‘Neglected tropical diseases’ (NTDs) is a term first coined by scientists and the WHO, referring to group of diseases that are endemic to tropical regions of Asia, Africa and the Americas. The term neglect is used to describe the research trend after decolonisation, which reflects the reduced scientific research and medical mobilisation against these diseases. This decrease can be linked to many causes, however two that stand in front are socio-economic instabilities or limitations in disease endemic regions and supposed economic restraints due to low market potential.
The precise diseases that are included under this term differs, we are going by the World Health Organisation (WHO) definition.
The 22 neglected tropical diseases result from four different causative pathogens:
chromoblastomycosis and other deep mycoses, scabies and other ectoparasites, and snakebite envenoming
Added in 2017: Fungi, Ectoparasites, Animal toxin
- Chromoblastomycosis and other deep mycoses
- Scabies and other ectoparasites
- Snakebite envenoming
The neglect has led to increasing number of deaths (Chatelain, 2011), due to absence of required health care services drugs suitable for the environment and inefficient (often non-existent) prevention and diagnostic methods. In other words neglect has led to transformation of a local public health problem to a humanitarian crisis that requires mobilisation of sources worldwide.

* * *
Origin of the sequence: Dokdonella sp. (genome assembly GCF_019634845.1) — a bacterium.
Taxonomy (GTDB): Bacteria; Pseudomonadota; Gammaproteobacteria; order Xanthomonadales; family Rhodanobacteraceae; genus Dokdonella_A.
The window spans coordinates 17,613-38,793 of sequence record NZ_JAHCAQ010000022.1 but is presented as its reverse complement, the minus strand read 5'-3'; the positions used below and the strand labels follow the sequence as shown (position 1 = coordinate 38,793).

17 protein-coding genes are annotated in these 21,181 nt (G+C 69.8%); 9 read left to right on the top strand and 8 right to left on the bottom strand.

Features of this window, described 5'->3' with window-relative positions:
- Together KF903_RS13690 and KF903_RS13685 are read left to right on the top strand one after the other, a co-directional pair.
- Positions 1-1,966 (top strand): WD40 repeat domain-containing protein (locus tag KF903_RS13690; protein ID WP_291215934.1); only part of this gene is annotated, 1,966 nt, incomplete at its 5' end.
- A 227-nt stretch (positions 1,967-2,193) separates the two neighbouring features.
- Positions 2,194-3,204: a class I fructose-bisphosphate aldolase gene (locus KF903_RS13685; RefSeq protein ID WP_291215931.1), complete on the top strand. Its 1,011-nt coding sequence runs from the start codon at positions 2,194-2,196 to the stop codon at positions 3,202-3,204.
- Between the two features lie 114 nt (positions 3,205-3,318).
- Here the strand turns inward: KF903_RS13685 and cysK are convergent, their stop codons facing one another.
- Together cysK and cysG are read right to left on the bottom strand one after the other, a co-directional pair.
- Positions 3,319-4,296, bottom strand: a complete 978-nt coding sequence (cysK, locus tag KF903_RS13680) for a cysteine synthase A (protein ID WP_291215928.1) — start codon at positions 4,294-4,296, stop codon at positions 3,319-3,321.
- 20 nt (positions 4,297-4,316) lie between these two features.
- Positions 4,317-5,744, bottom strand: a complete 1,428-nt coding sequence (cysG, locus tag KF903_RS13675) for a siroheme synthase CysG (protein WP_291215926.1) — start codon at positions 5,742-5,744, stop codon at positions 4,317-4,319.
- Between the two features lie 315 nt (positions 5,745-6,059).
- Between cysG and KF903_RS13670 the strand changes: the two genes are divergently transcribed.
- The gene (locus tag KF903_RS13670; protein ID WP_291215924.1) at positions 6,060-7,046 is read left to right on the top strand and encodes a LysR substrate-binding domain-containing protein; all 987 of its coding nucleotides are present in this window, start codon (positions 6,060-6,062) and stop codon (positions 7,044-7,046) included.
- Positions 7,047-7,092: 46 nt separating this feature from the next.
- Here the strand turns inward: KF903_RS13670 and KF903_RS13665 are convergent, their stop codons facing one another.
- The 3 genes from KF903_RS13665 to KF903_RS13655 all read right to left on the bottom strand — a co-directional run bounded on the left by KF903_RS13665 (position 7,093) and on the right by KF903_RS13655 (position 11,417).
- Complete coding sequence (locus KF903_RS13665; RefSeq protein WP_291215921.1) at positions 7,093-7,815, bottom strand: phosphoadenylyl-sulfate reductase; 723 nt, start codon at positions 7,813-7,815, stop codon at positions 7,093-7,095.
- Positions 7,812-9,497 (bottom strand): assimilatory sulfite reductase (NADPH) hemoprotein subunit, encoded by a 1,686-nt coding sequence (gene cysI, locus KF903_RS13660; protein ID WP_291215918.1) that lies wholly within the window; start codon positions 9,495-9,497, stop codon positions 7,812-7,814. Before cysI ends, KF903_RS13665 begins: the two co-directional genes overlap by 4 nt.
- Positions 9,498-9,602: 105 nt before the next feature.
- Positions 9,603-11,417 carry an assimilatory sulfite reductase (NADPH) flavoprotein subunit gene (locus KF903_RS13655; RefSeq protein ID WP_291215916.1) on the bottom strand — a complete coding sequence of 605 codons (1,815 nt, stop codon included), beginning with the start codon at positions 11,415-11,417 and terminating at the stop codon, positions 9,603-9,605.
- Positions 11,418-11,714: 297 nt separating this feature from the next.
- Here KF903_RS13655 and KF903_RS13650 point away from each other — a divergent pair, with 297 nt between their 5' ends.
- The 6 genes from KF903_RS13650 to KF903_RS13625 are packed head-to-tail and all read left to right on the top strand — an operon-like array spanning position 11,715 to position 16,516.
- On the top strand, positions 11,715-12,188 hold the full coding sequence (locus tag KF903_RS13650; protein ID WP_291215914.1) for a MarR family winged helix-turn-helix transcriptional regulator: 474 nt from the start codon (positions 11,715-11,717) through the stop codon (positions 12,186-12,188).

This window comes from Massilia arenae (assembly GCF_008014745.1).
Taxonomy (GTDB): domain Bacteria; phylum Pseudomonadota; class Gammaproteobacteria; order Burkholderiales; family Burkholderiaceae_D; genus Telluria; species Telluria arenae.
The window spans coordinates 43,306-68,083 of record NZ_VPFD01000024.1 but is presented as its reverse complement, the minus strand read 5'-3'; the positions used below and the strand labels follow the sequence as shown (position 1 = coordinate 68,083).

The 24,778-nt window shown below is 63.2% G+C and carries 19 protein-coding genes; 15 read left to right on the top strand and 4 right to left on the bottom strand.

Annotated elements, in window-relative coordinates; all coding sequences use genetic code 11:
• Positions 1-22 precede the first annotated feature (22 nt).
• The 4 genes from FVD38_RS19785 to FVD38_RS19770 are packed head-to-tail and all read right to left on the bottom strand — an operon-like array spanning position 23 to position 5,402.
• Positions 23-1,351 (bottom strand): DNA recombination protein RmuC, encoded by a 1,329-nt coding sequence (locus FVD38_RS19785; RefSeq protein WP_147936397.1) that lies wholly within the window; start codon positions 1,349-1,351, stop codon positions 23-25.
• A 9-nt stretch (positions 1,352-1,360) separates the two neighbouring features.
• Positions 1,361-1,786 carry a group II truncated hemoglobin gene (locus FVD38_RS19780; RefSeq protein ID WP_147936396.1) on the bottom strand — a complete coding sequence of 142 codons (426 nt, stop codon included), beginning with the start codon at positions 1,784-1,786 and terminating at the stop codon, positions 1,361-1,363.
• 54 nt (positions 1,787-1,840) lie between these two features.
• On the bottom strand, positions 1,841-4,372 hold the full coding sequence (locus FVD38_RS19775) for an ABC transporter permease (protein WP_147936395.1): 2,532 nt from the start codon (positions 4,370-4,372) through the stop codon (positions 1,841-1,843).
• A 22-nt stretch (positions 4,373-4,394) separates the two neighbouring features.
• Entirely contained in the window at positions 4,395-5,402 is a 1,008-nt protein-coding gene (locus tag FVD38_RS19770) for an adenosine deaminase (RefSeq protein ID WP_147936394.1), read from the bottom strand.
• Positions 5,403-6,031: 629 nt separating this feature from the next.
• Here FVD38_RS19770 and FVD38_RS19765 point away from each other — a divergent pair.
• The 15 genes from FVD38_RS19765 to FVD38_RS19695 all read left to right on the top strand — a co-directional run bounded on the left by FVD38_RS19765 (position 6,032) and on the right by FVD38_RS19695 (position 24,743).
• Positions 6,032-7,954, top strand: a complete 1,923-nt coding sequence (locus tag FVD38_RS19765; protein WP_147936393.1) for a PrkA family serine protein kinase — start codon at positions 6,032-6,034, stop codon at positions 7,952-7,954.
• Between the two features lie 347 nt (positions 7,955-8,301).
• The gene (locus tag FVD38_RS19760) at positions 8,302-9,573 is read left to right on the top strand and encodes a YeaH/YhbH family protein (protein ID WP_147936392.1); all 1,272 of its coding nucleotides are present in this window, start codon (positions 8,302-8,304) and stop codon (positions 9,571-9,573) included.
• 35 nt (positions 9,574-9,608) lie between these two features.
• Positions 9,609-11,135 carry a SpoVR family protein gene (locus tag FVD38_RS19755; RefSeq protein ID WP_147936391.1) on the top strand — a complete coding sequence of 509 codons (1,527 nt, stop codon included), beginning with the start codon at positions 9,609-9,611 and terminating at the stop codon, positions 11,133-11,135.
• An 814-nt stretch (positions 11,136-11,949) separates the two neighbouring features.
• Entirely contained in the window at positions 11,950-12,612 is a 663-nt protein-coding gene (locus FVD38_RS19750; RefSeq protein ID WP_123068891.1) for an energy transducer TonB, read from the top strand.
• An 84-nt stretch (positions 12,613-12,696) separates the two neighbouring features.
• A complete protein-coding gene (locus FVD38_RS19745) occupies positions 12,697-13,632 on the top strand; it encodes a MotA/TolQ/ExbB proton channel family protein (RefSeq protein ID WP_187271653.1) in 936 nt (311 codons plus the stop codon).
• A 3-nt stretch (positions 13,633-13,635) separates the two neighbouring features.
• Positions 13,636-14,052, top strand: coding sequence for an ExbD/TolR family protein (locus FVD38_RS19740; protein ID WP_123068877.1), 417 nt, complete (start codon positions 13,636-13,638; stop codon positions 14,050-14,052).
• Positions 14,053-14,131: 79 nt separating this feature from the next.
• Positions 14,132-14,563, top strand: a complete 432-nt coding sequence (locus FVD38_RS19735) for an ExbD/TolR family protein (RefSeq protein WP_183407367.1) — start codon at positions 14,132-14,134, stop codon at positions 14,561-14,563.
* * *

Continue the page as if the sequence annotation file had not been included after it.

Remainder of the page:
First step of this mobilisation was taken at the turn of 20th Century – when several initiatives such as DNDi, and The End Fund, were established with a vision to go beyond common practices in research (Nwaka et. al. 2003). At the heart of this change was re-rendering of the ill conceived problems and reorganisation of research efforts based on the existing status quo. Thus we argue that, NTD’s pose unique questions and challenges to all branches of academia, industry, non-governmental and governmental organisation.
Three main aims of this podcast are:
1) To translate specialist knowledge to a medium that is accessible to wider audiences as a form of public engagement.
2) To raise awareness – we strongly believe that it is our responsibility to inform our audience on the devastation caused by these diseases in their endemic regions and highlight importance of urgent mobilisation.
3) To promote connections among researchers working on NTDs. We are also aiming to reach to early career researchers who might develop interest in NTDs.
Chatelain, E. and J.-R. Ioset (2011). “Drug discovery and development for neglected diseases: the DNDi model.” Dove Press 1(5): 175-181.
Nwaka, S. and R. G. Ridley (2003). “Virtual drug discovery and development for neglected
diseases through public-private partnerships.” Nature Reviews Drug Discovery 2(11): 919-928.